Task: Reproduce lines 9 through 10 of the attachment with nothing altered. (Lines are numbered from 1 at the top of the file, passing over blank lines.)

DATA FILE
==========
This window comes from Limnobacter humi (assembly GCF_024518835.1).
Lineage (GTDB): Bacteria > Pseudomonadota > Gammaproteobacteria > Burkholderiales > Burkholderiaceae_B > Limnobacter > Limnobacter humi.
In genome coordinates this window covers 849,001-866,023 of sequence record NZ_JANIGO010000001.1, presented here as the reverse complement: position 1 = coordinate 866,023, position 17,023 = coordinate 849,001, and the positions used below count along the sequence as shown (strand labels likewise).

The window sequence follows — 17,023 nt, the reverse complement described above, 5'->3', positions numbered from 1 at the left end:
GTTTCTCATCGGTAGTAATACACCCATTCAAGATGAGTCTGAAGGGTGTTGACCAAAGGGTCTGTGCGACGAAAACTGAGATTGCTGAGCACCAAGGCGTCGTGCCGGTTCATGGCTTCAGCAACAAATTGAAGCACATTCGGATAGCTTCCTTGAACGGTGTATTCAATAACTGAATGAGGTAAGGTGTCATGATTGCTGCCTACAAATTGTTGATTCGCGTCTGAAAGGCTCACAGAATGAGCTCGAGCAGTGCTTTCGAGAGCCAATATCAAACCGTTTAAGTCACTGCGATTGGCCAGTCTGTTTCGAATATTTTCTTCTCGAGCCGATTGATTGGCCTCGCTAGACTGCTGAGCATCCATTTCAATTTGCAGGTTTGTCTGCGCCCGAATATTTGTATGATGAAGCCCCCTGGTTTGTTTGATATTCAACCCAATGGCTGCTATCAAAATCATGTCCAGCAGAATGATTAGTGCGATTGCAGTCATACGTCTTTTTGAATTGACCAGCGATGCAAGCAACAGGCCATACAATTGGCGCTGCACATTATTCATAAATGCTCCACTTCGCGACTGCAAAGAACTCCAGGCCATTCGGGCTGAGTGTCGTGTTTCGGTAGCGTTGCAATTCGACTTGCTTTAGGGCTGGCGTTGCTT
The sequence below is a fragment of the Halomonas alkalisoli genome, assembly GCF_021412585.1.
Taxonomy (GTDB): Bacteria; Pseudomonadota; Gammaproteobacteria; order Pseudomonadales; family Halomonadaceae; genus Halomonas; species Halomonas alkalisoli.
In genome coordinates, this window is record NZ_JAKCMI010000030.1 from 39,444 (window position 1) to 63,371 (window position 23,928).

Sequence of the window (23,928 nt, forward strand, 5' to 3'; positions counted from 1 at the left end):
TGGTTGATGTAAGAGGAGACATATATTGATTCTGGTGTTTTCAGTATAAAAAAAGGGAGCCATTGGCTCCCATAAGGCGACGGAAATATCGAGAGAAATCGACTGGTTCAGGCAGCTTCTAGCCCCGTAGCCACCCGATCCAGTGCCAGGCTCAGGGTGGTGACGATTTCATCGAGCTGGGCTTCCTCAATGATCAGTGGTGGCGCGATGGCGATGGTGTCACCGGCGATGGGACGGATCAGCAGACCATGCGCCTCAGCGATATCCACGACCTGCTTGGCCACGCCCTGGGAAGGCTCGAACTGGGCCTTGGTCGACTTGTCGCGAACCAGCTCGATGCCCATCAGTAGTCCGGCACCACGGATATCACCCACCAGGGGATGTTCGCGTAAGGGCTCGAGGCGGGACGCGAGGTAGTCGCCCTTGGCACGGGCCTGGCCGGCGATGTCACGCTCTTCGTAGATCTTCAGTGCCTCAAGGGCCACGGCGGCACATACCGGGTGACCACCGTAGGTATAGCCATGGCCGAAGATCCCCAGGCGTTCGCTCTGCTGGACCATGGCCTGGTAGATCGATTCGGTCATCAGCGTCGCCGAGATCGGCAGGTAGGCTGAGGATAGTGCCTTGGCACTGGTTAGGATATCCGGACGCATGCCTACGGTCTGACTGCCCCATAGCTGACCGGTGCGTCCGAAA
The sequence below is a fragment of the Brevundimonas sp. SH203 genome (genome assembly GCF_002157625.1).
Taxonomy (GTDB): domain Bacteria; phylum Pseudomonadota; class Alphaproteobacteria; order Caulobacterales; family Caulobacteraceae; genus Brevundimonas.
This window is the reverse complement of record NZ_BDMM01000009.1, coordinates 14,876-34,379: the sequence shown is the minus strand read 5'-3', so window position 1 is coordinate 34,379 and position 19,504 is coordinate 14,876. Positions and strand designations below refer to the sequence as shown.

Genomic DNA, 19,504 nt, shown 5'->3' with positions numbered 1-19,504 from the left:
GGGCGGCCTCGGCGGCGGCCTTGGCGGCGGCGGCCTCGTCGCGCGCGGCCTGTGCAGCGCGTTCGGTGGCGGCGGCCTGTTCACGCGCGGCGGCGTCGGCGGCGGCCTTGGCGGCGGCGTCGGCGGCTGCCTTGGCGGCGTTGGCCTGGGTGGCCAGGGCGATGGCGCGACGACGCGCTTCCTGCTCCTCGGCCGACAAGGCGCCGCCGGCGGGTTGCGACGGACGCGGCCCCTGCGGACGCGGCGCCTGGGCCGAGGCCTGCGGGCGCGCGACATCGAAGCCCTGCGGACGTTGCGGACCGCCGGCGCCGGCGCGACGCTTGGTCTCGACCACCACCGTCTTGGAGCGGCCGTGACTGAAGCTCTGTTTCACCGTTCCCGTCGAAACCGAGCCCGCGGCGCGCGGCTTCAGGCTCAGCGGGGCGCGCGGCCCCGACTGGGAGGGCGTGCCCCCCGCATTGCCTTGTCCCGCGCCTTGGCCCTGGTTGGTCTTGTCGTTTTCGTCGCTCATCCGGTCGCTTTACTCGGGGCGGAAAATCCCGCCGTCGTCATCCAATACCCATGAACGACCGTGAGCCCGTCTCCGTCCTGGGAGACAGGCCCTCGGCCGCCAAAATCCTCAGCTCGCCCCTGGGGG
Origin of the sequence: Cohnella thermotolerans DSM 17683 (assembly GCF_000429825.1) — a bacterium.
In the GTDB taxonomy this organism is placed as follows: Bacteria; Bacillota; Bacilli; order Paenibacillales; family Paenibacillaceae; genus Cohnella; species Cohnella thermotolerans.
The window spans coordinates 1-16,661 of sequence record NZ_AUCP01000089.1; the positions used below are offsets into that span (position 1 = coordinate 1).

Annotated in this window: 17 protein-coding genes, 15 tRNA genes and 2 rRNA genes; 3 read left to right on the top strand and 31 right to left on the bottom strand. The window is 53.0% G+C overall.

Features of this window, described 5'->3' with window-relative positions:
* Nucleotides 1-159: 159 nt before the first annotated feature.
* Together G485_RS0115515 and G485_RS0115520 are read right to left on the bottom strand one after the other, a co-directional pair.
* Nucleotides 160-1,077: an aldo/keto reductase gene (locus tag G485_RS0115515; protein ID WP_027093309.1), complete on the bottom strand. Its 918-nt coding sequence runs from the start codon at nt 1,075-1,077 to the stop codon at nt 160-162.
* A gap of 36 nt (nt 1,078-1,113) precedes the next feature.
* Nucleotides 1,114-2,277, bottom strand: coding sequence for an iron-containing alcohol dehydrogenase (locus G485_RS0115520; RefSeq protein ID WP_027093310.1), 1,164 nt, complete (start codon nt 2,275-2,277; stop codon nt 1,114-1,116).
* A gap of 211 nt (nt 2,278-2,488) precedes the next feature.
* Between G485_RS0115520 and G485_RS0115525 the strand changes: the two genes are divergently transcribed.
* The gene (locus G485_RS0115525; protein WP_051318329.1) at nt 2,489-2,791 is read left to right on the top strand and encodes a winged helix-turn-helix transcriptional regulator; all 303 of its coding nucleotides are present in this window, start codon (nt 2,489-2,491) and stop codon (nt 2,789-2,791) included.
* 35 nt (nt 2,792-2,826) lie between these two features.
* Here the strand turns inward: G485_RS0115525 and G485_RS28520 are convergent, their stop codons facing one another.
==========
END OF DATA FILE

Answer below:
Sequence of the window (23,928 nt, forward strand, 5' to 3'; positions counted from 1 at the left end):
TGGTTGATGTAAGAGGAGACATATATTGATTCTGGTGTTTTCAGTATAAAAAAAGGGAGCCATTGGCTCCCATAAGGCGACGGAAATATCGAGAGAAATCGACTGGTTCAGGCAGCTTCTAGCCCCGTAGCCACCCGATCCAGTGCCAGGCTCAGGGTGGTGACGATTTCATCGAGCTGGGCTTCCTCAATGATCAGTGGTGGCGCGATGGCGATGGTGTCACCGGCGATGGGACGGATCAGCAGACCATGCGCCTCAGCGATATCCACGACCTGCTTGGCCACGCCCTGGGAAGGCTCGAACTGGGCCTTGGTCGACTTGTCGCGAACCAGCTCGATGCCCATCAGTAGTCCGGCACCACGGATATCACCCACCAGGGGATGTTCGCGTAAGGGCTCGAGGCGGGACGCGAGGTAGTCGCCCTTGGCACGGGCCTGGCCGGCGATGTCACGCTCTTCGTAGATCTTCAGTGCCTCAAGGGCCACGGCGGCACATACCGGGTGACCACCGTAGGTATAGCCATGGCCGAAGATCCCCAGGCGTTCGCTCTGCTGGACCATGGCCTGGTAGATCGATTCGGTCATCAGCGTCGCCGAGATCGGCAGGTAGGCTGAGGATAGTGCCTTGGCACTGGTTAGGATATCCGGACGCATGCCTACGGTCTGACTGCCCCATAGCTGACCGGTGCGTCCGAAA